Challenging the “free-rider” argument

What can we conclude from these results? From the perspective of climate protection, it is encouraging to note that the design of the Paris Agreement is not flawed when it comes to reciprocity and free-riding. The agreement may not impose few concrete obligations on governments to reduce emissions, thus, in principle, allowing countries to do nothing or too little for climate protection without penalty – nevertheless, these free-riders do not undermine public support for ambitious climate policies in more climate-friendly nations.

Even the rhetoric of climate protection sceptics, who try to slow down climate protection in their own country by pointing to free-riding by other states, seems to have little traction with the general population. This implies that, despite the reciprocity and free-riding rhetoric, the communication efforts of the Intergovernmental Panel on Climate Change and many other institutions are having an impact. Most people consider it both appropriate and important to reduce emissions in their own country – regardless of other countries’ behaviour.

The generational challenge remains

Despite this, even if the cumbersome and sluggish pace of global climate cooperation has less of a negative impact on national climate policy than expected, reducing emissions to almost zero in the coming decades remains a Herculean task. Many people are still not prepared to accept the costs and sacrifices associated with protecting future generations from climate damage at home and abroad – no matter what other countries are doing.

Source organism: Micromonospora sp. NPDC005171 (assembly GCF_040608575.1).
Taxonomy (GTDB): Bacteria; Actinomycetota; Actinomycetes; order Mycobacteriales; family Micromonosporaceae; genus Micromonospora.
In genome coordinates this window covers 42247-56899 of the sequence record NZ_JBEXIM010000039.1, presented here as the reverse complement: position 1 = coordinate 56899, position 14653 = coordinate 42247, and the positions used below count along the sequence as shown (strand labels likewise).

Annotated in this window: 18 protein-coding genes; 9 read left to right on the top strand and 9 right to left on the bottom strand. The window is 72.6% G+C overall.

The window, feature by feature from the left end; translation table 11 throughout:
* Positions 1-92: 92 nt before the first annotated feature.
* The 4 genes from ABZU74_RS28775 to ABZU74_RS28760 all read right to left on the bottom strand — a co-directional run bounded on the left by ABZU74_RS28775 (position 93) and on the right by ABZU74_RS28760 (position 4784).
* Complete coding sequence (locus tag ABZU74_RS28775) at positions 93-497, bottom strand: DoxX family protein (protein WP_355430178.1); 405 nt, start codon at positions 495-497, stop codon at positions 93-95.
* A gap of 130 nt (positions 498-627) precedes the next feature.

More information:
Liam F. Beiser-McGrath et al. Commitment failures are unlikely to undermine public support for the Paris agreement, Nature Climate Change (2019). DOI: 10.1038/s41558-019-0414-z

Liam F. McGrath et al. How strong is public support for unilateral climate policy and what drives it?, Wiley Interdisciplinary Reviews: Climate Change (2017). DOI: 10.1002/wcc.484

Thomas Bernauer et al. Unilateral or Reciprocal Climate Policy? Experimental Evidence from China, Politics and Governance (2016). DOI: 10.17645/pag.v4i3.650

The Paris Agreement relies on voluntary and therefore weak commitments. But contrary to popular belief, if some countries “free-ride”, this does not undermine the commitment of others, writes Thomas Bernauer.